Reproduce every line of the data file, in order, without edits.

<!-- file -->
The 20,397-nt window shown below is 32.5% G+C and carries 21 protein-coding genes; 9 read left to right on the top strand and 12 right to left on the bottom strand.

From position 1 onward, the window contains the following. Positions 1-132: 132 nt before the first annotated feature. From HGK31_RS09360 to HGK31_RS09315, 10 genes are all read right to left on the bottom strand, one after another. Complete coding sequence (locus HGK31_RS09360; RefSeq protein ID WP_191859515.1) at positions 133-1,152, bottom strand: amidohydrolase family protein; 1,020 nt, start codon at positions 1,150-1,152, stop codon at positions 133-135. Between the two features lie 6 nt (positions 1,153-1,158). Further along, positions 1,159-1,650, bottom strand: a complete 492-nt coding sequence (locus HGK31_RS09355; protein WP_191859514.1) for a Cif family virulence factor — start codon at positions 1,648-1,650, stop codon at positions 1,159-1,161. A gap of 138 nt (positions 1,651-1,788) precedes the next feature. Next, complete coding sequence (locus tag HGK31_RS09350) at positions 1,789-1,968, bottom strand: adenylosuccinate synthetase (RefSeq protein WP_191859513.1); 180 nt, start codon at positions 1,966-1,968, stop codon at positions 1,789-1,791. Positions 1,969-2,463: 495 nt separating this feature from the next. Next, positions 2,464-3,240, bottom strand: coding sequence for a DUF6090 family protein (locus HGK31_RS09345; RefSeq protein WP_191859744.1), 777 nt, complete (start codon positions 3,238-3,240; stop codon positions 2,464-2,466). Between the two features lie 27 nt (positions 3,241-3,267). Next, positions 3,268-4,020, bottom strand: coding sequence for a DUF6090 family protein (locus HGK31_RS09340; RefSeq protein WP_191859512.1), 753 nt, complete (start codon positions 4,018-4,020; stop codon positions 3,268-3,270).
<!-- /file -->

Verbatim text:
The 20,397-nt window shown below is 32.5% G+C and carries 21 protein-coding genes; 9 read left to right on the top strand and 12 right to left on the bottom strand.

From position 1 onward, the window contains the following. Positions 1-132: 132 nt before the first annotated feature. From HGK31_RS09360 to HGK31_RS09315, 10 genes are all read right to left on the bottom strand, one after another. Complete coding sequence (locus HGK31_RS09360; RefSeq protein ID WP_191859515.1) at positions 133-1,152, bottom strand: amidohydrolase family protein; 1,020 nt, start codon at positions 1,150-1,152, stop codon at positions 133-135. Between the two features lie 6 nt (positions 1,153-1,158). Further along, positions 1,159-1,650, bottom strand: a complete 492-nt coding sequence (locus HGK31_RS09355; protein WP_191859514.1) for a Cif family virulence factor — start codon at positions 1,648-1,650, stop codon at positions 1,159-1,161. A gap of 138 nt (positions 1,651-1,788) precedes the next feature. Next, complete coding sequence (locus tag HGK31_RS09350) at positions 1,789-1,968, bottom strand: adenylosuccinate synthetase (RefSeq protein WP_191859513.1); 180 nt, start codon at positions 1,966-1,968, stop codon at positions 1,789-1,791. Positions 1,969-2,463: 495 nt separating this feature from the next. Next, positions 2,464-3,240, bottom strand: coding sequence for a DUF6090 family protein (locus HGK31_RS09345; RefSeq protein WP_191859744.1), 777 nt, complete (start codon positions 3,238-3,240; stop codon positions 2,464-2,466). Between the two features lie 27 nt (positions 3,241-3,267). Next, positions 3,268-4,020, bottom strand: coding sequence for a DUF6090 family protein (locus HGK31_RS09340; RefSeq protein WP_191859512.1), 753 nt, complete (start codon positions 4,018-4,020; stop codon positions 3,268-3,270).